Recession: what does this mean for investors?

When the economy goes into a tailspin, you can hear reports about the cessation of housing construction, an increase in applications for unemployment benefits and a reduction in production.

 How does this affect us as investors? What to do with your portfolio? 

As you will see, these indicators are part of a broader picture that determines the strength of the economy and whether we are going through a period of recession or expansion. (See also “Overview of Past Recessions.”)

Business cycle
To understand the state of the economy at a given time, we need to start with a business cycle. 

Typically, a business cycle consists of four different periods of activity, each of which can last for months or years.

Peak. At its peak, the economy is operating at full capacity. Employment is at or near maximum levels, real gross domestic product (GDP) is growing at a healthy pace, and incomes are growing. Less encouraging, prices tend to rise due to inflation. Despite this, most enterprises, workers and investors enjoy a boom.
Recession. The old adage “that which goes up must come down” is perfectly applicable here. After great growth and success, income and employment begin to decline due to any number of reasons: an external event, such as an invasion or shock, a sudden correction of overheated asset prices or a decrease in consumer spending to inflation, which, in turn, can lead to that firms will lay off employees. (Since wage-paying companies pay workers, and the prices they charge consumers are “inelastic” or inherently resilient to changes, wage cuts are the general answer). Rising unemployment is pushing consumer spending even further, causing a vicious cycle of economic contraction. A recession is usually defined as two or more consecutive quarters of decline in real GDP. (See Also, «9 General Effects of Inflation.»)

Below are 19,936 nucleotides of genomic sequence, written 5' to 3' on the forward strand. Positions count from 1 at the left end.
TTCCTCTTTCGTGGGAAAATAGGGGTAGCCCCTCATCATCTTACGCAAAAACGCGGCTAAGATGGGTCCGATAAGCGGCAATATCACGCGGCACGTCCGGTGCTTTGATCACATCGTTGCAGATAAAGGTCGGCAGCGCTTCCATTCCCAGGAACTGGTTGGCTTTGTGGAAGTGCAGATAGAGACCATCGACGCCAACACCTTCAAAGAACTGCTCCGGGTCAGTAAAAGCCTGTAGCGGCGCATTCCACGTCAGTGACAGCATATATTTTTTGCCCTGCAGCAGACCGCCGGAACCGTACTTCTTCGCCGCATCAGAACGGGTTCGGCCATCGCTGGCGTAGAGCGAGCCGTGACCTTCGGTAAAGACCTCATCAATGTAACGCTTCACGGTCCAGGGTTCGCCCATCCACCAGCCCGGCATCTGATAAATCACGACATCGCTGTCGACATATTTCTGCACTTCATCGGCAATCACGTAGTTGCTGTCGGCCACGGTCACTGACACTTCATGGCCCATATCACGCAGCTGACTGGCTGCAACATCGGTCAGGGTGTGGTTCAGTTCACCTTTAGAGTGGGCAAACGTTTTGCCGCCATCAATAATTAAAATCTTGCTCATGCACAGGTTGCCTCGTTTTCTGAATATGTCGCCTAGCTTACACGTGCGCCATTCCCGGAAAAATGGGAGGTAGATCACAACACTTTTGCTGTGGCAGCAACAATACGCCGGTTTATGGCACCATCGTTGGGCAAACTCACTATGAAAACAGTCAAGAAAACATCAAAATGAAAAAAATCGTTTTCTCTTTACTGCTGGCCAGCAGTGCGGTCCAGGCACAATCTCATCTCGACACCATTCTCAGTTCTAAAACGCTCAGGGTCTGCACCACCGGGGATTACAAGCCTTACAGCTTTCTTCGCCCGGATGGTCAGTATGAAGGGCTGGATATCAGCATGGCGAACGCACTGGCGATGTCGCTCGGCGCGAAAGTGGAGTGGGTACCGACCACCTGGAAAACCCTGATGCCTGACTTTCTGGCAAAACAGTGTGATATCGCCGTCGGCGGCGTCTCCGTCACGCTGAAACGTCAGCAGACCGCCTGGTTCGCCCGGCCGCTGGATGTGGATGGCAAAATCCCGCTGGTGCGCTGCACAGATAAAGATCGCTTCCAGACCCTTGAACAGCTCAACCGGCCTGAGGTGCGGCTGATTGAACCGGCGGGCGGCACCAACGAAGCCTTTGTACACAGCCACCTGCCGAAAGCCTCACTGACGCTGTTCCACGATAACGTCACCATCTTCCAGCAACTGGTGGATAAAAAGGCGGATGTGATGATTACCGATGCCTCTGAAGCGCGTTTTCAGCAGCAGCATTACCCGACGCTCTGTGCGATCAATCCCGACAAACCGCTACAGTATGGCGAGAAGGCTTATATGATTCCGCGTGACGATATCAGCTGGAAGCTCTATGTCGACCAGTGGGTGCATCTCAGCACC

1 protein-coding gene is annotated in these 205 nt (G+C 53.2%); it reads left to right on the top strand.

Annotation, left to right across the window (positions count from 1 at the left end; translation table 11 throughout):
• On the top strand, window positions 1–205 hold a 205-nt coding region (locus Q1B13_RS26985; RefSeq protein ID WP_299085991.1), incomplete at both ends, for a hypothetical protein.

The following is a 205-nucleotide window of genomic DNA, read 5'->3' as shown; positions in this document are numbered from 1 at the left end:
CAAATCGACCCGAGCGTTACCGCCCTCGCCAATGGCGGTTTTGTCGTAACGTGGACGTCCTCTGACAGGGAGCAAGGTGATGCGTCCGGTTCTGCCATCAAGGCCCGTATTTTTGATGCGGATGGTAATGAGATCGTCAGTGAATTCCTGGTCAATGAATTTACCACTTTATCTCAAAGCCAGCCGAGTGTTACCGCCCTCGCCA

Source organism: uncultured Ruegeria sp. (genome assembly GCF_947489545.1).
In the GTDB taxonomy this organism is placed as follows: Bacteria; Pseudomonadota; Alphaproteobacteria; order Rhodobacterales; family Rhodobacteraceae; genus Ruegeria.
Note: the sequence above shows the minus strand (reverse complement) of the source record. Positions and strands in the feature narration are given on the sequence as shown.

This is a section of the business cycle when output and employment decline. At the moment, costs and investments have significantly weakened, lowering prices and wages. This rebalancing makes new purchases attractive to consumers, and new investments — in labor and assets — are attractive for firms.

Extension (recovery). During recovery — or “expansion,” if we do not discuss it in the context of the latest recession, the economy will begin to grow again. As consumers spend more, firms increase their output, which leads them to hire more workers. Competition for labor arises by pushing wages and investing more money in the pockets of workers (who are also consumers). This allows firms to charge more, sparking inflation, which, although mild, at the beginning, can ultimately stop growth and start the cycle again. However, in the long run, most countries tend to grow, with each peak reaching a higher maximum than the last .

Business cycle phases

This scheme is oversimplified, of course: economies sometimes experience a double-dip recession, for example, when a short recovery is followed by another recession. Not all economies have a positive long-term growth path. The relationships between costs, prices, wages, and production described above are also too simple: governments often have a big impact at all stages of the cycle. Excessive taxation, regulation or printing of money can trigger a recession; fiscal and monetary incentives can turn a shrinking economy around when the supposedly natural tendency toward rebalancing cannot be realized. (See also “Sectors that thrive in recession.”)

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